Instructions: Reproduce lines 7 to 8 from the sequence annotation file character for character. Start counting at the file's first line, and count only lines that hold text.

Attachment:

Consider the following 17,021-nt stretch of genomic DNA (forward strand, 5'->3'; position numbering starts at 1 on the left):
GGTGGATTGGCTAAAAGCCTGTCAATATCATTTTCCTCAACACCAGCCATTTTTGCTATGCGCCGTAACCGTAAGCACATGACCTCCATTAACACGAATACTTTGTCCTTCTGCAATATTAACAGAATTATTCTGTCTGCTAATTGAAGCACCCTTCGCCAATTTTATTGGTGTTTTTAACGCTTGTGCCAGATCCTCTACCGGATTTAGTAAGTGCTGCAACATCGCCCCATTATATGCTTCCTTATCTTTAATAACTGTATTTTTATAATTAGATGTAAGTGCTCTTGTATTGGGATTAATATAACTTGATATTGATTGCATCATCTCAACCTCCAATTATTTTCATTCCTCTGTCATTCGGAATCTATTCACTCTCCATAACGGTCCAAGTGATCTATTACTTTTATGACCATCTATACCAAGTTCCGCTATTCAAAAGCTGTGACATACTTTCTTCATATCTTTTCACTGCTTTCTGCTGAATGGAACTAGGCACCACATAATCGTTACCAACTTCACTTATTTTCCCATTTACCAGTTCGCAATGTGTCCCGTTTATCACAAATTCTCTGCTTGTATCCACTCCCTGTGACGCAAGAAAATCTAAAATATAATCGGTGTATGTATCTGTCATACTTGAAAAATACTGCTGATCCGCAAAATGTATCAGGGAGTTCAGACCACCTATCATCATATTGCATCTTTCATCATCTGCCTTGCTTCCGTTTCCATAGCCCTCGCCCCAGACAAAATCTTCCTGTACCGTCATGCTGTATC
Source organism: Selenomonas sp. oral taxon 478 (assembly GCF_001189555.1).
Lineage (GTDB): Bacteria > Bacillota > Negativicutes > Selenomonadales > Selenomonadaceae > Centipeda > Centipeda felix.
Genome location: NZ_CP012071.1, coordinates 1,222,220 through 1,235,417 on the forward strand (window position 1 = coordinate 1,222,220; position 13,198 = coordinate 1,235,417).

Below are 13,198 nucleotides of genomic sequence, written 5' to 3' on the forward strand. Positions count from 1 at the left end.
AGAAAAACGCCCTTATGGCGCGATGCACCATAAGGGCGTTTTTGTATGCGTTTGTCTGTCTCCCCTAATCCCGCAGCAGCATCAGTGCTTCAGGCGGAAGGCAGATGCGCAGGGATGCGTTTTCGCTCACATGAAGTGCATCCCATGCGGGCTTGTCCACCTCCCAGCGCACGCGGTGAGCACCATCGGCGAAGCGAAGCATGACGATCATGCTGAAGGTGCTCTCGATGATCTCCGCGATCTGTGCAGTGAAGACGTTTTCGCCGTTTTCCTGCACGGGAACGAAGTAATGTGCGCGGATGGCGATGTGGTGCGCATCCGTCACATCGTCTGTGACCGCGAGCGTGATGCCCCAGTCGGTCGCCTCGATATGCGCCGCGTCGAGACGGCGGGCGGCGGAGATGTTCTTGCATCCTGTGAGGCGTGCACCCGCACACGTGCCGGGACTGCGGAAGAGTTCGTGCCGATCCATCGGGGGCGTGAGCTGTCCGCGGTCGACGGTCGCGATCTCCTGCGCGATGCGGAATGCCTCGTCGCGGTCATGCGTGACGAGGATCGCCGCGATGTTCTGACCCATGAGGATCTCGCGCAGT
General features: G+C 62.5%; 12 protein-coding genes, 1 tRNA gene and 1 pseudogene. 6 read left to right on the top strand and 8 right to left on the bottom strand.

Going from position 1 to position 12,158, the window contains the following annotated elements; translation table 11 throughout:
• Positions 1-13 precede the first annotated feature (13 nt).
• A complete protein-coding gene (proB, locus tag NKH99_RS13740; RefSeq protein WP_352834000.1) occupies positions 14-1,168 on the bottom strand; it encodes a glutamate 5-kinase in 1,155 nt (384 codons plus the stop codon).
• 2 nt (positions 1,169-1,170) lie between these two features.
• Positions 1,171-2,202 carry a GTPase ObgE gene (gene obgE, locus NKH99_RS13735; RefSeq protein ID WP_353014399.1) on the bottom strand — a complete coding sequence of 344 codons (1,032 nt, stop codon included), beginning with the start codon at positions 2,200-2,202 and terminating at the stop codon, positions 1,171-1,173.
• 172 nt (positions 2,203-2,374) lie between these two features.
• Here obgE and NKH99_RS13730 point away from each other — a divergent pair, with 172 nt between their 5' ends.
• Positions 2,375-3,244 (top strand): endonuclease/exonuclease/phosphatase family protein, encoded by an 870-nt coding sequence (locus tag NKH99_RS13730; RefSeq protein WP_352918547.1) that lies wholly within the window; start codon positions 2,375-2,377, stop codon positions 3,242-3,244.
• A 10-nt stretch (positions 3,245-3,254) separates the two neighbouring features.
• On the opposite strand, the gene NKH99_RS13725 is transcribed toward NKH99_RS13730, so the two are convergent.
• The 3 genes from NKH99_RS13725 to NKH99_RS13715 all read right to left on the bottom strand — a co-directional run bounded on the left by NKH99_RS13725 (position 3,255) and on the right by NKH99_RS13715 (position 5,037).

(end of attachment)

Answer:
AGAAAAACGCCCTTATGGCGCGATGCACCATAAGGGCGTTTTTGTATGCGTTTGTCTGTCTCCCCTAATCCCGCAGCAGCATCAGTGCTTCAGGCGGAAGGCAGATGCGCAGGGATGCGTTTTCGCTCACATGAAGTGCATCCCATGCGGGCTTGTCCACCTCCCAGCGCACGCGGTGAGCACCATCGGCGAAGCGAAGCATGACGATCATGCTGAAGGTGCTCTCGATGATCTCCGCGATCTGTGCAGTGAAGACGTTTTCGCCGTTTTCCTGCACGGGAACGAAGTAATGTGCGCGGATGGCGATGTGGTGCGCATCCGTCACATCGTCTGTGACCGCGAGCGTGATGCCCCAGTCGGTCGCCTCGATATGCGCCGCGTCGAGACGGCGGGCGGCGGAGATGTTCTTGCATCCTGTGAGGCGTGCACCCGCACACGTGCCGGGACTGCGGAAGAGTTCGTGCCGATCCATCGGGGGCGTGAGCTGTCCGCGGTCGACGGTCGCGATCTCCTGCGCGATGCGGAATGCCTCGTCGCGGTCATGCGTGACGAGGATCGCCGCGATGTTCTGACCCATGAGGATCTCGCGCAGT
General features: G+C 62.5%; 12 protein-coding genes, 1 tRNA gene and 1 pseudogene. 6 read left to right on the top strand and 8 right to left on the bottom strand.